- Crockpot is celebrating 50 years in business with a nonfungible token (NFT) auction that showcases its product designs across the decades, per a news release. The move promotes a new Design Series of slow cookers that hit shelves last month.
- The Newell Brands marketer partnered with the OpenSea.io marketplace for the auction, which will close Oct. 21. The NFT itself is an animated GIF that displays a Crockpot constantly transforming into various iterations while prepping different meals. Interested participants must sign up for OpenSea and the winner will need to sign a transfer agreement to secure their digital art piece.
- Starting bids for the NFT, which went live Oct. 14, were 0.03 of the Ethereum coin — approximately $100 — and the highest bid at press time was valued at $755.55. Proceeds for the sale will be folded into Crockpot's larger Hunger Action Month donation to Feeding America, adding a charitable component to the activation.
Crockpot is commemorating 50 years in business with a decidedly modern marketing play, tapping the nascent NFT format that has taken the art world by storm and become an increasingly common tool for brands. In showcasing legacy Crockpot designs — one for each decade — the digital art piece tries to meld the product's past, present and future, according to Christine Robins, CEO of Home Appliances at Newell Brands.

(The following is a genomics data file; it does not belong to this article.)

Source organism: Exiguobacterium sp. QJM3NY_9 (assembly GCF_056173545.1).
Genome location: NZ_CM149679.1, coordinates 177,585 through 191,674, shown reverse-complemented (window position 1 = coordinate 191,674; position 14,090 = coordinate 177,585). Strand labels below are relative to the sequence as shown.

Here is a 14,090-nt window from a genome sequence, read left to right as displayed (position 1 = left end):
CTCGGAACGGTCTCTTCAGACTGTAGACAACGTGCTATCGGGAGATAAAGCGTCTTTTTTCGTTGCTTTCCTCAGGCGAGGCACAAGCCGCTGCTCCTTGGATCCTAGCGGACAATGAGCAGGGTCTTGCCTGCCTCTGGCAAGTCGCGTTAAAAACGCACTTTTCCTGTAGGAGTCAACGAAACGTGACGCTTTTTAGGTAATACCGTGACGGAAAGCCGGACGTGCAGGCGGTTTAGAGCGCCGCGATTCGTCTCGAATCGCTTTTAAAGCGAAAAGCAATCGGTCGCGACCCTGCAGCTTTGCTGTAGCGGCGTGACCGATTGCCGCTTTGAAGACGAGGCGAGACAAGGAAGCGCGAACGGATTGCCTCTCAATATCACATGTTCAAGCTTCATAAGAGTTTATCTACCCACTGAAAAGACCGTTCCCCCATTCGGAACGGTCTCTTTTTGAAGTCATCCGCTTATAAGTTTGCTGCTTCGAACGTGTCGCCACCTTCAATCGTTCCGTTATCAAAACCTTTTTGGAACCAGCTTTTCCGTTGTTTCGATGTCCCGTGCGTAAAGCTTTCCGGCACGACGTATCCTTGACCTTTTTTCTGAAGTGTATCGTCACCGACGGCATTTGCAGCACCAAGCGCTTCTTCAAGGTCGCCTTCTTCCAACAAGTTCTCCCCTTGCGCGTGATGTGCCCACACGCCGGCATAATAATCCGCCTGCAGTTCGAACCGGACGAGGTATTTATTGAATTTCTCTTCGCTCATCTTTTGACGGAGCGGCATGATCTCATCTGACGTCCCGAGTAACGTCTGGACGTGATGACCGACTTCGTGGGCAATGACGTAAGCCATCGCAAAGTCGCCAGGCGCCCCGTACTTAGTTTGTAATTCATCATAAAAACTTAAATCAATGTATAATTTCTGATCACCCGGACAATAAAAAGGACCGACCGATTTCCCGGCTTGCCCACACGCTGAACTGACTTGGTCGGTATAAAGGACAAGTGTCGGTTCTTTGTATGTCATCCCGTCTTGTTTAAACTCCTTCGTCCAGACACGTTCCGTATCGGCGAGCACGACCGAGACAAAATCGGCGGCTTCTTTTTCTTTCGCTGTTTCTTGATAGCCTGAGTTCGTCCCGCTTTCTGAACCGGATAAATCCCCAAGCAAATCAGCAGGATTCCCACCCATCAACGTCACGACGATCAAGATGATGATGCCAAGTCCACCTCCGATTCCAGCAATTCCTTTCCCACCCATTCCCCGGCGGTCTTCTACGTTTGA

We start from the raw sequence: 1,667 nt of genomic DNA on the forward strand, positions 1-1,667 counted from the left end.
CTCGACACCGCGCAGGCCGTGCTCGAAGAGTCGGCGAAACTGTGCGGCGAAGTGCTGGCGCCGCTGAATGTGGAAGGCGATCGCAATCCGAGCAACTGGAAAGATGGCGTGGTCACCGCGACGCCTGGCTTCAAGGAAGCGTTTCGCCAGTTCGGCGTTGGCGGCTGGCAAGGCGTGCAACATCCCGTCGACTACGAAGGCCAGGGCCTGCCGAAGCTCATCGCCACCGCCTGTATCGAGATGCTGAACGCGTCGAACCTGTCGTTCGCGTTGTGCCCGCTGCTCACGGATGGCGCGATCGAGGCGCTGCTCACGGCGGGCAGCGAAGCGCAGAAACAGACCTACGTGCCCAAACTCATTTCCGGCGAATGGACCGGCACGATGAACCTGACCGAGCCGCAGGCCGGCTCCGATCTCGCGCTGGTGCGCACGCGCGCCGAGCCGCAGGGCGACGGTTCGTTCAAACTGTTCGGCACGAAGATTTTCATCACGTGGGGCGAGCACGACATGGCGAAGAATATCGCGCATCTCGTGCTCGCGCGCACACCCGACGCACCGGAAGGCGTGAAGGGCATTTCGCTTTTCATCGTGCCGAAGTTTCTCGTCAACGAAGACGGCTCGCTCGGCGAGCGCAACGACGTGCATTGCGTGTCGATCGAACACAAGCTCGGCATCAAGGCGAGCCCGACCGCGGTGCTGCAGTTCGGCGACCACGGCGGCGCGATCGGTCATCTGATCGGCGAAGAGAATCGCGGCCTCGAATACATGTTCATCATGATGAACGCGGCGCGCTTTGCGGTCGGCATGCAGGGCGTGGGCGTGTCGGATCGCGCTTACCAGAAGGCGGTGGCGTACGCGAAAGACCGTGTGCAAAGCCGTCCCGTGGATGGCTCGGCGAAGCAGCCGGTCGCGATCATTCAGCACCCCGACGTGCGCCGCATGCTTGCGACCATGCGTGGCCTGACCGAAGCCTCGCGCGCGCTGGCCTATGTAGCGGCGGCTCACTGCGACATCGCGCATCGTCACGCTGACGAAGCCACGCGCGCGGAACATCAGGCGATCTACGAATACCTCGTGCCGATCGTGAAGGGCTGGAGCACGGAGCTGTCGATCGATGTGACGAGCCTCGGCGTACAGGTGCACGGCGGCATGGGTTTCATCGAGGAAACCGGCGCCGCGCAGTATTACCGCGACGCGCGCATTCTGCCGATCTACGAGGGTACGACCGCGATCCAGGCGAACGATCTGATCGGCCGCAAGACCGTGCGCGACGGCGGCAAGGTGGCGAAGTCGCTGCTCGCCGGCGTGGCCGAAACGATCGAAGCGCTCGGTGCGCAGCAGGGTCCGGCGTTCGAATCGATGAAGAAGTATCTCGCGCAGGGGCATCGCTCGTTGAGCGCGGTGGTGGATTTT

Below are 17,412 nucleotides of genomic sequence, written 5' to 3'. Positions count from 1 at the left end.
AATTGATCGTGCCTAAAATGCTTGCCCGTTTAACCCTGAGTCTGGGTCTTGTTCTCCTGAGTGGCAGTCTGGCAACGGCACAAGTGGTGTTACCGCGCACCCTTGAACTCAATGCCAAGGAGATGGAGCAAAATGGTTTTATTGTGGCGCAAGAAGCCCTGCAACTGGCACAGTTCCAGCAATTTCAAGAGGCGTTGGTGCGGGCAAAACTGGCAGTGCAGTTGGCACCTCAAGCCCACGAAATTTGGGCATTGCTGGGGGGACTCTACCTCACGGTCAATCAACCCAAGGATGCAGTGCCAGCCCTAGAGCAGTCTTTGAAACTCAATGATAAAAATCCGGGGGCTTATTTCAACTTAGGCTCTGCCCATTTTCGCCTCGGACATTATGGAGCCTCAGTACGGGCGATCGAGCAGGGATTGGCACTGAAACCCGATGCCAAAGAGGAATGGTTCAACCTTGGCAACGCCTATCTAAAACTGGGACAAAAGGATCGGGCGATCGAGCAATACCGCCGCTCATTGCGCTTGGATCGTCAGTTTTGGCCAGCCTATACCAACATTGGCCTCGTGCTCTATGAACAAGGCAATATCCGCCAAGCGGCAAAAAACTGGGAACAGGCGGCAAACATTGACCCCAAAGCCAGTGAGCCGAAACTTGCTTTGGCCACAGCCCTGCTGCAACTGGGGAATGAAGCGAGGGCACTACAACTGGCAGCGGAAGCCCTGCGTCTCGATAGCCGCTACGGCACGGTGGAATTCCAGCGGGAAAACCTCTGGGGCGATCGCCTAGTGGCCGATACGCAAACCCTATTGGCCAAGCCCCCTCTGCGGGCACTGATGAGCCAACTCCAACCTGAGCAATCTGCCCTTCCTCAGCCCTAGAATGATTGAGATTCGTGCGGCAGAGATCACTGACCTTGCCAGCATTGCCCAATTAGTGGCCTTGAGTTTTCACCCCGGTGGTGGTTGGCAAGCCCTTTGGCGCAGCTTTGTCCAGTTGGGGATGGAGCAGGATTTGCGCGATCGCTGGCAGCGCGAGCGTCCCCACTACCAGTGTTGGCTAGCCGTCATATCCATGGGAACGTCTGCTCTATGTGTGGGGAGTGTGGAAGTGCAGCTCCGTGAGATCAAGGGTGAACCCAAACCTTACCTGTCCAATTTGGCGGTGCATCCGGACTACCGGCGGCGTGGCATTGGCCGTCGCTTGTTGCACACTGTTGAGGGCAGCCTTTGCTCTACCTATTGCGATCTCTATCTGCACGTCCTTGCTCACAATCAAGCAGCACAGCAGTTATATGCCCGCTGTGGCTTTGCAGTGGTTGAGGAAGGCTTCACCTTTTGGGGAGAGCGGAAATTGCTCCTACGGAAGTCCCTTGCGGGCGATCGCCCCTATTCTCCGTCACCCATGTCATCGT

"We wanted to celebrate our history without getting too nostalgic," said Robins in a press statement. "Minting an NFT might seem like an unexpected move from the Crockpot team, but expect to see more newness from our brand as we embark on the next 50 years."
Pushing into NFTs shows Crockpot, which bills itself as the original slow-cooker, continuing to switch up its marketing strategy to engage new consumer groups. The brand's products were originally targeted at "busy homemakers," but Crockpot is now appealing to the next generation of at-home cooks, per the announcement.
Other categories, including consumer packaged goods, have started to shift away from using domestic tropes in their campaigns to instead focus on initiatives that are better tapped into broader cultural discussion. For Crockpot, the reassessment comes as the pandemic has shored up home cooking habits, including for younger cohorts that previously did little meal prep on their own.
Crockpot kickstarted its reinvention last year by dropping the hyphen in its name and changing its packaging design. Unlike other legacy marketers that have leaned heavily into nostalgic appeals when overhauling their brands, the slow cooker purveyor has deliberately tried to avoid relying on its past.